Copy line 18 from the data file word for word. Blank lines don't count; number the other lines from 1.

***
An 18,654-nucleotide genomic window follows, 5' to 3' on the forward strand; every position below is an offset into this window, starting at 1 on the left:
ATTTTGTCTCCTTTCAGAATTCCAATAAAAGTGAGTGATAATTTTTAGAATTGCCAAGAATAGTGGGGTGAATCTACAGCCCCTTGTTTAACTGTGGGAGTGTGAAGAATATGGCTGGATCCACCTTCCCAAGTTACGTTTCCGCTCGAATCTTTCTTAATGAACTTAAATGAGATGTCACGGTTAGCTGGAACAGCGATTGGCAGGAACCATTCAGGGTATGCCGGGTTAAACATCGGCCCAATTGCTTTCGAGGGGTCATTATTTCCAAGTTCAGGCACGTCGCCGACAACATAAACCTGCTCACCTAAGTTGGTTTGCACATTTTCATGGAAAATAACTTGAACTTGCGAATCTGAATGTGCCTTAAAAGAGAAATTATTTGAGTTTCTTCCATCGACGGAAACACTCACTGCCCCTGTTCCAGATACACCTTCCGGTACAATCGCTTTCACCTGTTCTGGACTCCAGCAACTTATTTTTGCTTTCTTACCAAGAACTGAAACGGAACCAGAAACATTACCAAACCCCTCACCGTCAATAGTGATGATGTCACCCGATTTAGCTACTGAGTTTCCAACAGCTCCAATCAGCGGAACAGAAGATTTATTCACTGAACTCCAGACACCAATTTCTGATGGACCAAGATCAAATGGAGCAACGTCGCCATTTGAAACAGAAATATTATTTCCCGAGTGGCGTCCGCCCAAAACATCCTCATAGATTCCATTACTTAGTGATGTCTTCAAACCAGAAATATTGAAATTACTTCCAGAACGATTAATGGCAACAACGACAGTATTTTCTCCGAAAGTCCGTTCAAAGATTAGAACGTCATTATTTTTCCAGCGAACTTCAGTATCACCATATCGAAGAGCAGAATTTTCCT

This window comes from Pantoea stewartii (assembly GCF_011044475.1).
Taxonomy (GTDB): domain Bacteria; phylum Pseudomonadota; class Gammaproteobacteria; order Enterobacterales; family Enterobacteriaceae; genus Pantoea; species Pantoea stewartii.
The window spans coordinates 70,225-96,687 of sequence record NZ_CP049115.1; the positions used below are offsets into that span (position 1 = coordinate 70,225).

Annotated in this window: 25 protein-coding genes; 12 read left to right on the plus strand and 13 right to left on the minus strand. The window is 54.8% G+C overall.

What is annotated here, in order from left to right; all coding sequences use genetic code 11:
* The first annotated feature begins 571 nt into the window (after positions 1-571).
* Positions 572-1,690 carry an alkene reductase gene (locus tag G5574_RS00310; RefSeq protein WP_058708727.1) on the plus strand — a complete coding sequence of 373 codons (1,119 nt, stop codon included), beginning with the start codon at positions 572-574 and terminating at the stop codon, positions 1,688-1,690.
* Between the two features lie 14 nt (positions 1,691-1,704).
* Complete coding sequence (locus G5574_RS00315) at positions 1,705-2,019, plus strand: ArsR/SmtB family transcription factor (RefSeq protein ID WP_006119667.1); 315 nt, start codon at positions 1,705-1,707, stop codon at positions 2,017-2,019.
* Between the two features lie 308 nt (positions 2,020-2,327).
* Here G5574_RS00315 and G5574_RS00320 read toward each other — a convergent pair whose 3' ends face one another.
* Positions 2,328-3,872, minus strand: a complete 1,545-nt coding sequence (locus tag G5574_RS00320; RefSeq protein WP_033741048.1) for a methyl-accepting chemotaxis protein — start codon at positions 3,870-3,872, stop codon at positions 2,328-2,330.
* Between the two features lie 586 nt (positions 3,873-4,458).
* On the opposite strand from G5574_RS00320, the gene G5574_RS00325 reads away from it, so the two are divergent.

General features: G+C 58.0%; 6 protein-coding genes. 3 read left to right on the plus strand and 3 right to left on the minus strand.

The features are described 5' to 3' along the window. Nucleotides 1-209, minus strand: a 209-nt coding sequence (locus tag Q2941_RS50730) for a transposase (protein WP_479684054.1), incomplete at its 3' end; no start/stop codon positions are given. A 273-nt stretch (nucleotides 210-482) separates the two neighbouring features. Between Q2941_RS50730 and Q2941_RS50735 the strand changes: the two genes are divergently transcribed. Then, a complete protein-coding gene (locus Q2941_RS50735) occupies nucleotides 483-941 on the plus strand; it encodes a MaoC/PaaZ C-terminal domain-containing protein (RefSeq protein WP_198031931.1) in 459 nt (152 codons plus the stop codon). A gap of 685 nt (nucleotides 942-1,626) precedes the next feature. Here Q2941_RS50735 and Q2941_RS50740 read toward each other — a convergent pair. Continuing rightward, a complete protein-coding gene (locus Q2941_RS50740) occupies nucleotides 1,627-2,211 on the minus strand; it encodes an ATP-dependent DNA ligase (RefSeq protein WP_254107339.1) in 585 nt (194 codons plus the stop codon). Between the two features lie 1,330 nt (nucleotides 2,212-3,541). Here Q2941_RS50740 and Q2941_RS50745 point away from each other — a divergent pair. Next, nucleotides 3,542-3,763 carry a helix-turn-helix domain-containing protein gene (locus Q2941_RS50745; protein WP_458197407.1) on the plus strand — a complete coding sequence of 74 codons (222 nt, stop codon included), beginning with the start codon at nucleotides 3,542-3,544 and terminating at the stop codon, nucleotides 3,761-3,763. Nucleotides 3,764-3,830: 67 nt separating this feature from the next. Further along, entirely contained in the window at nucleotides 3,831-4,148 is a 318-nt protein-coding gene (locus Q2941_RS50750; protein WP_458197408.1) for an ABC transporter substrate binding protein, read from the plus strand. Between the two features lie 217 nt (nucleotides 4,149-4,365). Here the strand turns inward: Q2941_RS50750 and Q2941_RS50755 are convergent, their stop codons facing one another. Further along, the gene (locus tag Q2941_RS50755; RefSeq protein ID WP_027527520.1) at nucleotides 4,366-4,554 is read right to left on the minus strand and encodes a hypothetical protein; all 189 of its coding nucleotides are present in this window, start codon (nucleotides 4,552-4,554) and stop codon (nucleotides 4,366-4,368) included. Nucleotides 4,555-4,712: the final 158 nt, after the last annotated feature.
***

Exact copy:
The features are described 5' to 3' along the window. Nucleotides 1-209, minus strand: a 209-nt coding sequence (locus tag Q2941_RS50730) for a transposase (protein WP_479684054.1), incomplete at its 3' end; no start/stop codon positions are given. A 273-nt stretch (nucleotides 210-482) separates the two neighbouring features. Between Q2941_RS50730 and Q2941_RS50735 the strand changes: the two genes are divergently transcribed. Then, a complete protein-coding gene (locus Q2941_RS50735) occupies nucleotides 483-941 on the plus strand; it encodes a MaoC/PaaZ C-terminal domain-containing protein (RefSeq protein WP_198031931.1) in 459 nt (152 codons plus the stop codon). A gap of 685 nt (nucleotides 942-1,626) precedes the next feature. Here Q2941_RS50735 and Q2941_RS50740 read toward each other — a convergent pair. Continuing rightward, a complete protein-coding gene (locus Q2941_RS50740) occupies nucleotides 1,627-2,211 on the minus strand; it encodes an ATP-dependent DNA ligase (RefSeq protein WP_254107339.1) in 585 nt (194 codons plus the stop codon). Between the two features lie 1,330 nt (nucleotides 2,212-3,541). Here Q2941_RS50740 and Q2941_RS50745 point away from each other — a divergent pair. Next, nucleotides 3,542-3,763 carry a helix-turn-helix domain-containing protein gene (locus Q2941_RS50745; protein WP_458197407.1) on the plus strand — a complete coding sequence of 74 codons (222 nt, stop codon included), beginning with the start codon at nucleotides 3,542-3,544 and terminating at the stop codon, nucleotides 3,761-3,763. Nucleotides 3,764-3,830: 67 nt separating this feature from the next. Further along, entirely contained in the window at nucleotides 3,831-4,148 is a 318-nt protein-coding gene (locus Q2941_RS50750; protein WP_458197408.1) for an ABC transporter substrate binding protein, read from the plus strand. Between the two features lie 217 nt (nucleotides 4,149-4,365). Here the strand turns inward: Q2941_RS50750 and Q2941_RS50755 are convergent, their stop codons facing one another. Further along, the gene (locus tag Q2941_RS50755; RefSeq protein ID WP_027527520.1) at nucleotides 4,366-4,554 is read right to left on the minus strand and encodes a hypothetical protein; all 189 of its coding nucleotides are present in this window, start codon (nucleotides 4,552-4,554) and stop codon (nucleotides 4,366-4,368) included. Nucleotides 4,555-4,712: the final 158 nt, after the last annotated feature.